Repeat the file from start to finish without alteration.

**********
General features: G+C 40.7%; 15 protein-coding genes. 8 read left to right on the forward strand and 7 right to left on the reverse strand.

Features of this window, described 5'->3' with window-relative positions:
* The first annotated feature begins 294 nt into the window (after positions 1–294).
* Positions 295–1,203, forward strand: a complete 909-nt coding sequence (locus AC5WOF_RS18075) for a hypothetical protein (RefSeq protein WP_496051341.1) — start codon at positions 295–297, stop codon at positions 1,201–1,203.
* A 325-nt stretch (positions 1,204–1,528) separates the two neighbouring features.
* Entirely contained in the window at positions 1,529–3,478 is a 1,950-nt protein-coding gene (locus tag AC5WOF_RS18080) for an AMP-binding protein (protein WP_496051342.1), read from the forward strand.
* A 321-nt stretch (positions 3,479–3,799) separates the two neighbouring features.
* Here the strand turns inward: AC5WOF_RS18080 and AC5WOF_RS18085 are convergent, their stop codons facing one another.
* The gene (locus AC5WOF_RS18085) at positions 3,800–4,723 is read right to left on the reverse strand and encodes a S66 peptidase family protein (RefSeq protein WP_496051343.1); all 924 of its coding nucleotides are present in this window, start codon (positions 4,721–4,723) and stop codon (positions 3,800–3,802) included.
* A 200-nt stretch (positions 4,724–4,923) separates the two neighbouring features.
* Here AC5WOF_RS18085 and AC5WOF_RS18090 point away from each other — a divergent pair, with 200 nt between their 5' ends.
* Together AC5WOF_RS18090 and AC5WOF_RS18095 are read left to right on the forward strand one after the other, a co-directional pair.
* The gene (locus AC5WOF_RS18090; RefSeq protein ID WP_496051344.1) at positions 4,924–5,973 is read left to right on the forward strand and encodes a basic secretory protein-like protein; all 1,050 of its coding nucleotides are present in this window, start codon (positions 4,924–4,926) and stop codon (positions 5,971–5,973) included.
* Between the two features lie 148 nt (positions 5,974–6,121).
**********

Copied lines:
General features: G+C 40.7%; 15 protein-coding genes. 8 read left to right on the forward strand and 7 right to left on the reverse strand.

Features of this window, described 5'->3' with window-relative positions:
* The first annotated feature begins 294 nt into the window (after positions 1–294).
* Positions 295–1,203, forward strand: a complete 909-nt coding sequence (locus AC5WOF_RS18075) for a hypothetical protein (RefSeq protein WP_496051341.1) — start codon at positions 295–297, stop codon at positions 1,201–1,203.
* A 325-nt stretch (positions 1,204–1,528) separates the two neighbouring features.
* Entirely contained in the window at positions 1,529–3,478 is a 1,950-nt protein-coding gene (locus tag AC5WOF_RS18080) for an AMP-binding protein (protein WP_496051342.1), read from the forward strand.
* A 321-nt stretch (positions 3,479–3,799) separates the two neighbouring features.
* Here the strand turns inward: AC5WOF_RS18080 and AC5WOF_RS18085 are convergent, their stop codons facing one another.
* The gene (locus AC5WOF_RS18085) at positions 3,800–4,723 is read right to left on the reverse strand and encodes a S66 peptidase family protein (RefSeq protein WP_496051343.1); all 924 of its coding nucleotides are present in this window, start codon (positions 4,721–4,723) and stop codon (positions 3,800–3,802) included.
* A 200-nt stretch (positions 4,724–4,923) separates the two neighbouring features.
* Here AC5WOF_RS18085 and AC5WOF_RS18090 point away from each other — a divergent pair, with 200 nt between their 5' ends.
* Together AC5WOF_RS18090 and AC5WOF_RS18095 are read left to right on the forward strand one after the other, a co-directional pair.
* The gene (locus AC5WOF_RS18090; RefSeq protein ID WP_496051344.1) at positions 4,924–5,973 is read left to right on the forward strand and encodes a basic secretory protein-like protein; all 1,050 of its coding nucleotides are present in this window, start codon (positions 4,924–4,926) and stop codon (positions 5,971–5,973) included.
* Between the two features lie 148 nt (positions 5,974–6,121).